REV. GEORGE PLUMMER, son of Henry and Wealthy (Estes) Plummer, was born in Durham 7 April 1826. Licensed to preach in the Free Baptist Church March 1856. Ordained 22 Dec. 1861. Pastor in Durham five years, at Lisbon Falls five years, at Freeport one year, at W. Bowdoin one year. Has baptized sixty, married 190 couples and attended 636 funerals. After 1883 he preached principally in destitute places. Was member of Maine Legislature in 1859. Married (1) 4 April 1850, Almira J. Coffin; (2) 21 Oct. 1881 Eliza Eacot. He died at Lisbon Falls, 17 June 1897.
REV. ALPHA TURNER was born in Durham 12 June 1814. Licensed to exhort in 1843. Received into the Maine Conf. in 1851, and for 35 years filled some of its least remunerative appointments with great success. I knew him well. He was a moral hero. He had been a sailor in his youthful days, and was fond of illustrating spiritual truth by analogies drawn from the sea. He was a hard worker, very fervent in prayer, liberal in thought, of kindly disposition. He married (1) 9 Jan. 1840 Abigail Hutchings of Portland. (2) 28 June 1855 Dorcas S. R. Roberts of Cape Elizabeth. He died at Cornish 6 Jan. 1897.
REV. WILLIAM H. CRAWFORD, born in Pownal 4 Oct. 1821, was brought up in Durham. Admitted to Maine Conference in 1844 and served important charges in the eastern part of the state till 1870, when he was superannuated. He was a very godly, useful and beloved pastor and preacher. Died 18 Feb. 1889. His son, Rev. George A. Crawford, is Chaplain in the U. S. Navy.
REV. JAMES BARBER CRAWFORD was born in Durham 22 Dec. 1828 and died in Bucksport, Me., 31 March 1869. He got his education at Kent's Hill at the price of toil and sacrifice. He began to preach in 1862, and joined the East Maine Conference in 1866. He was for ten years Principal of The East Maine Conf. Seminary at Bucksport. "He was an incessant worker. With ability to teach he united power to win, and this power was used to train souls for heaven. He was not satisfied merely to cultivate the minds of his pupils, but aimed to impress the higher obligations of life. As a preacher his earnest address enlisted the sympathies and won the affections of his hearers."
REV. GEORGE A. CRAWFORD, born in Durham 1820. Entered the Maine Conf. in 1846 and was stationed at Stowe. He did not remain long a member of the Conference, but preached often as a local preacher. He was steward of the seminary at Kent's Hill several years. When postmaster at Brunswick he supplied the church at Harpswell. He taught school in his early days in Durham. He was a good teacher, a man of piety and benevolence, very social by nature and highly esteemed everywhere. Sickness ended his days in sadness, 25 Sept. 1878.
REV. HORATIO M. MACOMBER was born 22 June 1814. He joined the Maine Conference of the Methodist Episcopal Church in 1834 and was successively stationed at Pembroke, Robbinston, Lubec, York, Eliot, Dam's Mills, Hollis, Cornish, Gorham, and Kennebunkport. In 1844 he located, became a dentist and practiced a long time in Lynn, Mass. He died in Indiana about 1890. He was a preacher of good ability, natural grace, and unblemished character.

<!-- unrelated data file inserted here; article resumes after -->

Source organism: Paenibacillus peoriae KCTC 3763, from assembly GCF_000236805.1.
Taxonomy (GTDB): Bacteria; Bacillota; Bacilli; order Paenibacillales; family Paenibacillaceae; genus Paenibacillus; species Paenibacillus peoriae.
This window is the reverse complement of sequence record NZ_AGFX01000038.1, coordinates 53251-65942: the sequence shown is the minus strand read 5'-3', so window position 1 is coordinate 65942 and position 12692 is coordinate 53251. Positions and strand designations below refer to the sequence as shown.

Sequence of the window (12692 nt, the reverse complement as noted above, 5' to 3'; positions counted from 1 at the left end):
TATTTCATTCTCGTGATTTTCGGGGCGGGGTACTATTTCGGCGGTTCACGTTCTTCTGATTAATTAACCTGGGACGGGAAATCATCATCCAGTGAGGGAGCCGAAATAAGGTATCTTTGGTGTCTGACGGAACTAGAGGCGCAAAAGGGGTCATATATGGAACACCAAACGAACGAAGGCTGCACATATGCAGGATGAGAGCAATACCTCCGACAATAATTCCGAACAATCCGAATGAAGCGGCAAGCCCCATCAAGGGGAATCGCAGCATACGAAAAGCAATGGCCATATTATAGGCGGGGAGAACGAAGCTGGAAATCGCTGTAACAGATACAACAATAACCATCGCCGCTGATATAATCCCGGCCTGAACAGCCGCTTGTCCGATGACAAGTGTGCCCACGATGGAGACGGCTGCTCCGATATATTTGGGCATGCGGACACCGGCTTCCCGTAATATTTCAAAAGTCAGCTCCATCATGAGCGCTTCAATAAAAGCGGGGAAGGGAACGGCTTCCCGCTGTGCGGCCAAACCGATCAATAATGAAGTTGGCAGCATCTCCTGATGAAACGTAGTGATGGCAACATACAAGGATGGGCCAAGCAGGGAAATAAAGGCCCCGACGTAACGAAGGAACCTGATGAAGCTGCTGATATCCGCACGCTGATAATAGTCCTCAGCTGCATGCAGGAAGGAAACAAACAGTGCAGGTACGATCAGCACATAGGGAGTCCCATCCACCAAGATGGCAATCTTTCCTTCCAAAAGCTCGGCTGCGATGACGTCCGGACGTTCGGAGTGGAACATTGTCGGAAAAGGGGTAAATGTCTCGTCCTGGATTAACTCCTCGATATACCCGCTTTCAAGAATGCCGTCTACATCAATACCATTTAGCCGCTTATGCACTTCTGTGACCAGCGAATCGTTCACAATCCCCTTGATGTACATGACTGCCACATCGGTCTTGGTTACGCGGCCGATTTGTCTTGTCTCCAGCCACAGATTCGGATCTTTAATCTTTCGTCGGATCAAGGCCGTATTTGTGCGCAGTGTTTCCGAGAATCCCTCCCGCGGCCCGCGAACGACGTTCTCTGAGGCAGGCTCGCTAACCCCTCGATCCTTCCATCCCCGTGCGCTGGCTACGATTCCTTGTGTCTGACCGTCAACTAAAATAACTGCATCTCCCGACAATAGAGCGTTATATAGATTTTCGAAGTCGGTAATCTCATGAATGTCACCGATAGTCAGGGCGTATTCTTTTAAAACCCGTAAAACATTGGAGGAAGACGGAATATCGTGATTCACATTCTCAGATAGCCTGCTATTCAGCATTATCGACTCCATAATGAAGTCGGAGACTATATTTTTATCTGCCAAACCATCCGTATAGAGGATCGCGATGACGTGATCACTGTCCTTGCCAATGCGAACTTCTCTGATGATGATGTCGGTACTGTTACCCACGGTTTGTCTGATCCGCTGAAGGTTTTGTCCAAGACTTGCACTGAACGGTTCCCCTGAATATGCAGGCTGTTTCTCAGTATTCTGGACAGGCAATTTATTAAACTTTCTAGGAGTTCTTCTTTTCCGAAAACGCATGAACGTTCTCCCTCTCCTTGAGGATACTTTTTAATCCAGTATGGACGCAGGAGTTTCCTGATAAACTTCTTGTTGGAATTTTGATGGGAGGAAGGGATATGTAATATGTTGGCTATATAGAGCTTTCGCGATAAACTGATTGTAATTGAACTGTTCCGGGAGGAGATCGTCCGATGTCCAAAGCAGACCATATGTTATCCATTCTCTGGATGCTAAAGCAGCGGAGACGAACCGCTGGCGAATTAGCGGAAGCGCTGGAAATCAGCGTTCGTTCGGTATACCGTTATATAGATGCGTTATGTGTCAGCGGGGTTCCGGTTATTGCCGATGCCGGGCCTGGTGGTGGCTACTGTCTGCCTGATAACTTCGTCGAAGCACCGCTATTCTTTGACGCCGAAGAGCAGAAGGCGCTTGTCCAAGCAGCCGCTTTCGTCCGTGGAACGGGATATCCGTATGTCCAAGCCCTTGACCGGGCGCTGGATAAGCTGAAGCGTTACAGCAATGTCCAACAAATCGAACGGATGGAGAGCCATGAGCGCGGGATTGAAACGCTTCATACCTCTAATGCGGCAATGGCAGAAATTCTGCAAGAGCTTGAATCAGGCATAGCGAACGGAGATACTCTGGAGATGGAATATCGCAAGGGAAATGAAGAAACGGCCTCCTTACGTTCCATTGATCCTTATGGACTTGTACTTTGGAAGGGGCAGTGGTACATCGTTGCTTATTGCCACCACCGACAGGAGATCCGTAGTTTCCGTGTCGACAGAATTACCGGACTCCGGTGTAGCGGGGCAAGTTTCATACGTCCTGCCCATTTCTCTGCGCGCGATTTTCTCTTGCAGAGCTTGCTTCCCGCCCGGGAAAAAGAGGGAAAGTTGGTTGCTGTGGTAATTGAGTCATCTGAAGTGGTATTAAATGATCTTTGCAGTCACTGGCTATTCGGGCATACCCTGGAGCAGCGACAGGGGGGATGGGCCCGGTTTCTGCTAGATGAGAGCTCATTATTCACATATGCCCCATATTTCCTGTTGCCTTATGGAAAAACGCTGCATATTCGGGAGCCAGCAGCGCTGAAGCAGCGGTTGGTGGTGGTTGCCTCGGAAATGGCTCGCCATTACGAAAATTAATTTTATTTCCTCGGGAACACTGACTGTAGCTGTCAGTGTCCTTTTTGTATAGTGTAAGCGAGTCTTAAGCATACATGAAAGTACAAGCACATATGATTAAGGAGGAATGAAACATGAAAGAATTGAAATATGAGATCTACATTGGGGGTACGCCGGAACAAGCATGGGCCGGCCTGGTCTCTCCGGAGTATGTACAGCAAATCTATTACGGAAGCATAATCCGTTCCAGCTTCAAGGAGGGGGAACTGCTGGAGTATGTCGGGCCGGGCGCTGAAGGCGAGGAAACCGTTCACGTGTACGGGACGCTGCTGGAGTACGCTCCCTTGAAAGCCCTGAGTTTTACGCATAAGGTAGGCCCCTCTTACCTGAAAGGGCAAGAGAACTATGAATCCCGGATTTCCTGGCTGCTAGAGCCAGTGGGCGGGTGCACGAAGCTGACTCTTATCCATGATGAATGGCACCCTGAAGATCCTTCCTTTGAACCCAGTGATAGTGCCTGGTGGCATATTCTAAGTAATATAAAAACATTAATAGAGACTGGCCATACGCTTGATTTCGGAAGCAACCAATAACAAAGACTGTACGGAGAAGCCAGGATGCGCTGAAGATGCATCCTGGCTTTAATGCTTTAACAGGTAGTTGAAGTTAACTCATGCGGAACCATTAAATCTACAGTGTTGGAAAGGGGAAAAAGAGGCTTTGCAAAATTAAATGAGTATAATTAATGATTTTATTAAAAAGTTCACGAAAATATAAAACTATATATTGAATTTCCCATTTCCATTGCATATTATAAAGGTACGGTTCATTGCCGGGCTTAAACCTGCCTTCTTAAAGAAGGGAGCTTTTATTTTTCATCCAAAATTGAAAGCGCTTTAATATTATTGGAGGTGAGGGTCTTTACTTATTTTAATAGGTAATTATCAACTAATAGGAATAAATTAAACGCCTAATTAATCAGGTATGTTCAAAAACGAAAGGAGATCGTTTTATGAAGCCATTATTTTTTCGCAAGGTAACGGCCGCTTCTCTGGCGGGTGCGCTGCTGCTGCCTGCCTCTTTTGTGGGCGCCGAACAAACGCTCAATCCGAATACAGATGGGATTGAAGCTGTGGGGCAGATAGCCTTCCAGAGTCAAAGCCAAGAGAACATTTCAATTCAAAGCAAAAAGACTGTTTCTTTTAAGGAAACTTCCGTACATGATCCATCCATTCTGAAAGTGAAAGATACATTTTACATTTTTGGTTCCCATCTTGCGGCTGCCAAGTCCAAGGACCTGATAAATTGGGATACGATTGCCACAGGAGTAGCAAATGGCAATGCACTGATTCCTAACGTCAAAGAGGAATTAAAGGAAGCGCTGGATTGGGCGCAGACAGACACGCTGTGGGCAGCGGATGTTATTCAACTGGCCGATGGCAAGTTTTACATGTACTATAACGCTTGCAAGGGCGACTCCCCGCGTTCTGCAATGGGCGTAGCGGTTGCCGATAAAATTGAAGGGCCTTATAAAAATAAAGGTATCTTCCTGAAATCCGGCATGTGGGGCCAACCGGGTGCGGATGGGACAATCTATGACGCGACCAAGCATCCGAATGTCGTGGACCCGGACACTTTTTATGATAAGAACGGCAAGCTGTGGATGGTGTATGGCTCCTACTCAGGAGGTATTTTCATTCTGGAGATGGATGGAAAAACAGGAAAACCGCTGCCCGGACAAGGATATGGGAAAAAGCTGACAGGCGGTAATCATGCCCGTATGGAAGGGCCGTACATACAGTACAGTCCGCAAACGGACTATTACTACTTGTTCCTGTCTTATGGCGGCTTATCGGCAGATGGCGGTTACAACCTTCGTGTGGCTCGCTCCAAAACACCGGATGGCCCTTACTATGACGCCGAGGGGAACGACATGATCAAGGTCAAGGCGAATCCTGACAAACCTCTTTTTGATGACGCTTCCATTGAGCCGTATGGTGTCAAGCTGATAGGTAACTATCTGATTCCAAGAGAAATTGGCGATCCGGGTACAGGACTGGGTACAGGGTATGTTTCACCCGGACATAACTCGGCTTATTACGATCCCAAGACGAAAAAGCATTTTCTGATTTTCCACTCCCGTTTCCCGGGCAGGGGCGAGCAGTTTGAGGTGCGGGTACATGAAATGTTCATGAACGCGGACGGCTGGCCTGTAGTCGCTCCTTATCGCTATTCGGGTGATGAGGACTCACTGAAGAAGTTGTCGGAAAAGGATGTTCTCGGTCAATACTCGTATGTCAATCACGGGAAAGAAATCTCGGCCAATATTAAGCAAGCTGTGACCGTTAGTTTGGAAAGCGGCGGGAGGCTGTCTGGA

REV. JAMES H. SAWYER was born in Durham. He became a preacher in the Universalist Church, but was principally employed as a teacher in Corinna Academy. The details of his career could not be obtained.
REV. FREDERICK HOWARD EVELETH, D. D., was born in Durham 21. Mch. 1843. He fitted for College at Hebron Academy and graduated at Waterville College, now Colby University in 1870, and at Newton Theological Institute (Mass.) in 1873. In September following he sailed for Burma as a missionary of the American Baptist Missionary Union. He labored in the Burman Mission at Toungas until 1885, with the exception of a visit to America in 1879. In 1885 he went to Rangoon for literary work on a new edition of the Burman Bible first translated by Adoniram Judson. He published several books in Burmese, such as "Old Testament Biographical Sketches." Illustrated, Rangoon, 1886, 8vo; "Burmese Pocket Dictionary," compiled from Dr. Judson's Dictionaries, Rangoon, 1887, 8vo ; "Preparation and Delivery of Sermons," Abridged and Translated, Rangoon, 1896, 8vo. He again visited America in 1887 and again in 1889-90. From 1890 to 1896 he had charge of the Burman Mission at Sandoway. In the spring of 1896 he removed to Dusein, a suburb of Rangoon, to assume the duties of Professor in the Burman Department of the Baptist Theological Seminary. In 1898 Colby University conferred upon him the honorary degree of Doctor of Divinity.
He married. 14 June 1873, Mattie Howard, dau. of the Rev. J. F. Eveleth of Eden, Me. They have two sons, Frederick Shailer, who graduates in 1899 from the School of Medicine of Boston University, and Charles Edward, a student at the Worcester, Mass., Polytechnic Institute.